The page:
The Challenge of Marketing Live Christmas Trees

If you are someone who celebrates Christmas, then decorating a tree is likely a regular part of your celebratory routine. For many, tree decoration is the final stage of a potentially lengthy process requiring the identification, possible cutting down, transporting and, finally, mounting of a chosen tree. For some, this process takes several hours, involves significant travel and requires a lot of money before the purchaser sees the tree standing in their home. Yet, millions of people around the world look forward to undertaking this task. Millions of others, however, consider the acquisition of a live Christmas tree to be pure drudgery and look to get in the Christmas spirit in ways requiring a lot less effort.

As with any industry, the live Christmas tree business has learned that if there are unsatisfied customers, then competitors will enter the market. In this case, competition comes from artificial tree suppliers, who offer a simpler solution. Their message has been highly successful, and today, in the U.S., artificial trees account for over 80% of all household Christmas trees.

To combat heavy competition, the live tree industry is using marketing to fight back. As described in this Chicago Tribune story, the live tree industry, with financial support from the U.S. Department of Agriculture, has created a “Keep It Real” campaign to promote the value of purchasing live trees. Promotional assistance provided by an industry trade group, National Christmas Tree Association, includes a video used to bolster live tree marketers’ social media content as well as posters and window stickers for in-store display.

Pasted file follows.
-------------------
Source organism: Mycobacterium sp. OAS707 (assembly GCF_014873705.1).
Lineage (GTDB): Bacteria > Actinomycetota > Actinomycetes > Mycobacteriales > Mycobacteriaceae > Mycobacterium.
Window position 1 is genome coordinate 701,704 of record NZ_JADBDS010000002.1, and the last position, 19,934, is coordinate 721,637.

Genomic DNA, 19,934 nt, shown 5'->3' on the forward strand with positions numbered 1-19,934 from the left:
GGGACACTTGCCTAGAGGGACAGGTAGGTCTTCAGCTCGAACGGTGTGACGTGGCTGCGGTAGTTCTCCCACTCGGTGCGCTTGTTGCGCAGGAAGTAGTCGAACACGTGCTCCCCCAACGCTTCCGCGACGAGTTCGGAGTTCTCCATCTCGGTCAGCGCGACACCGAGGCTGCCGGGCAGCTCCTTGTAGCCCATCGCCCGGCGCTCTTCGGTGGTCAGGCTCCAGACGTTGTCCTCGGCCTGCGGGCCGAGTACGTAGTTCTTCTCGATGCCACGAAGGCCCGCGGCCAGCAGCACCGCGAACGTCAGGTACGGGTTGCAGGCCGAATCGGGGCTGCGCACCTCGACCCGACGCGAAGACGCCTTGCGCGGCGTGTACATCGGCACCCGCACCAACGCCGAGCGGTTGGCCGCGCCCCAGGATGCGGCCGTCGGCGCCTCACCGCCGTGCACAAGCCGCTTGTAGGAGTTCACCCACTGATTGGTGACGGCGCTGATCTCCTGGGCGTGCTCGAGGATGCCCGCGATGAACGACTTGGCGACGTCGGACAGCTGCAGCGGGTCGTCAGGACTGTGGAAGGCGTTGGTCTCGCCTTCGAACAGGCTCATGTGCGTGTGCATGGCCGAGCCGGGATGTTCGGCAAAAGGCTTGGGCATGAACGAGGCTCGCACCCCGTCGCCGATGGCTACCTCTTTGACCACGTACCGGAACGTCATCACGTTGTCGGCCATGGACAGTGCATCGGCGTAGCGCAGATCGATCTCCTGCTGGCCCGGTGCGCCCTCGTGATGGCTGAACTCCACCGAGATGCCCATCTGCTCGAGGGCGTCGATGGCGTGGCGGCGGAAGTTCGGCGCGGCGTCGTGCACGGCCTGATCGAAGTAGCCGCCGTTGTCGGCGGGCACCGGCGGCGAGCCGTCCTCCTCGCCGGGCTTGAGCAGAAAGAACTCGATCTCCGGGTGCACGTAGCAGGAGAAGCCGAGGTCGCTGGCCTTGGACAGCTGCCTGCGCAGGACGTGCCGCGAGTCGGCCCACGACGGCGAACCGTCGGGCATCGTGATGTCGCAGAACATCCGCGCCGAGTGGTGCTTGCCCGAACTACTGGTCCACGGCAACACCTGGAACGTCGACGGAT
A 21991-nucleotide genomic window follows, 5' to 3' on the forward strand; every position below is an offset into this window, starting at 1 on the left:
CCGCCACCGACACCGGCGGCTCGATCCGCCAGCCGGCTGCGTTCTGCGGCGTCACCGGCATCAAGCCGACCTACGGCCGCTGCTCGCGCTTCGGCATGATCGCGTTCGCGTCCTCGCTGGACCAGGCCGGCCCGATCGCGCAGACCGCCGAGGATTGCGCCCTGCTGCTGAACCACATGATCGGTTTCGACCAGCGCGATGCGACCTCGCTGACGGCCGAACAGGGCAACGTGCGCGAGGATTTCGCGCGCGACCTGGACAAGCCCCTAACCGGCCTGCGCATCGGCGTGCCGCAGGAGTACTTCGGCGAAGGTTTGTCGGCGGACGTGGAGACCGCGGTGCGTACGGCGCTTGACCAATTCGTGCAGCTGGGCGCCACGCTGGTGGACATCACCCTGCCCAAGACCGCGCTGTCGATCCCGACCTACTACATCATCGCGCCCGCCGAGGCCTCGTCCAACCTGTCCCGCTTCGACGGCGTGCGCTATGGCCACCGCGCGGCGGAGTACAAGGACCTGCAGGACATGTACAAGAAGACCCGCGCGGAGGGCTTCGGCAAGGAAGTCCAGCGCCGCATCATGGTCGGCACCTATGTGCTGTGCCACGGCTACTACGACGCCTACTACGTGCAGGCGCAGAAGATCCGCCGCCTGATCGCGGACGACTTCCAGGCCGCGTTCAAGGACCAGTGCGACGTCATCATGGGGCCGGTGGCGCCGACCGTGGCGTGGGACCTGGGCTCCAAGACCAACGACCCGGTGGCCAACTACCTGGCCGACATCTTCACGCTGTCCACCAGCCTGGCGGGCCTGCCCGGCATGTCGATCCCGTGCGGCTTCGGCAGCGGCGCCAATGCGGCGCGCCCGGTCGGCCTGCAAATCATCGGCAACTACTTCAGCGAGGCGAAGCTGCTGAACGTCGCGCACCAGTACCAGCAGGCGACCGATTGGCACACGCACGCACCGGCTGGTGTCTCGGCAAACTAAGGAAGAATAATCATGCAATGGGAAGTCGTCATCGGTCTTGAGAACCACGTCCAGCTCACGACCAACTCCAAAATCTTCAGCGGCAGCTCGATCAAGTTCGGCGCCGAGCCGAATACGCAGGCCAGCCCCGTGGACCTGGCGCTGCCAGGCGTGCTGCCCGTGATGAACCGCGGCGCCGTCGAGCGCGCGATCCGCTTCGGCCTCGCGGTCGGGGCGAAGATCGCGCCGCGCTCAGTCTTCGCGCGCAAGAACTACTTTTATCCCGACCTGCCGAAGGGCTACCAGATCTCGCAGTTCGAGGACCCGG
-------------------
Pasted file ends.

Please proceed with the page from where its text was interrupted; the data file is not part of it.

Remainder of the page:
It should be noted, the increased emphasis on promotion does not address the significant differences in purchase expense and setup time between live trees and artificial ones. So, the primary focus of this promotional push is to tug on emotional heartstrings by emphasizing family, tradition and support local businesses.

Image by USDAgov

Coming Soon to Your Favorite American Sports Team – Ads on Uniforms

Ads Are Coming to More Sports' Teams UniformsTo the rest of the world, it must seem strange that America’s four major professional sport leagues – Major League Baseball (MLB), the National Football League (NFL), the National Basketball Association (NBA) and the National Hockey League (NHL) – do not allow corporations to place sponsorship promotions on players’ uniform. In nearly every other professional sports league around the world, uniforms are ladened with advertisements. Ads can even be found in other U.S. professional sports including NASCAR, professional golf (PGA and LPGA) and Major League Soccer. But not in the four major U.S. sports leagues.

The reason major U.S. sports teams have not accepted promotional message on their uniforms is not entirely clear, though there are several reasonable arguments against it. First, sports purest point to ads leading to questions about the integrity of the game. They believe the money spent by advertisers would not just be for promoting their product but would allow them to influence the teams wearing their ads. Second, advertisers whose logo is not on uniforms but who sponsor games by showing television advertisement during games may get upset. They may not like a close-up television image of a player being celebrated for a great play only to see the player has the advertiser’s competitor on their jersey. Finally, players (and their sports agents) may have reservations with the ads on their jersey if they have endorsement deals with competitive products.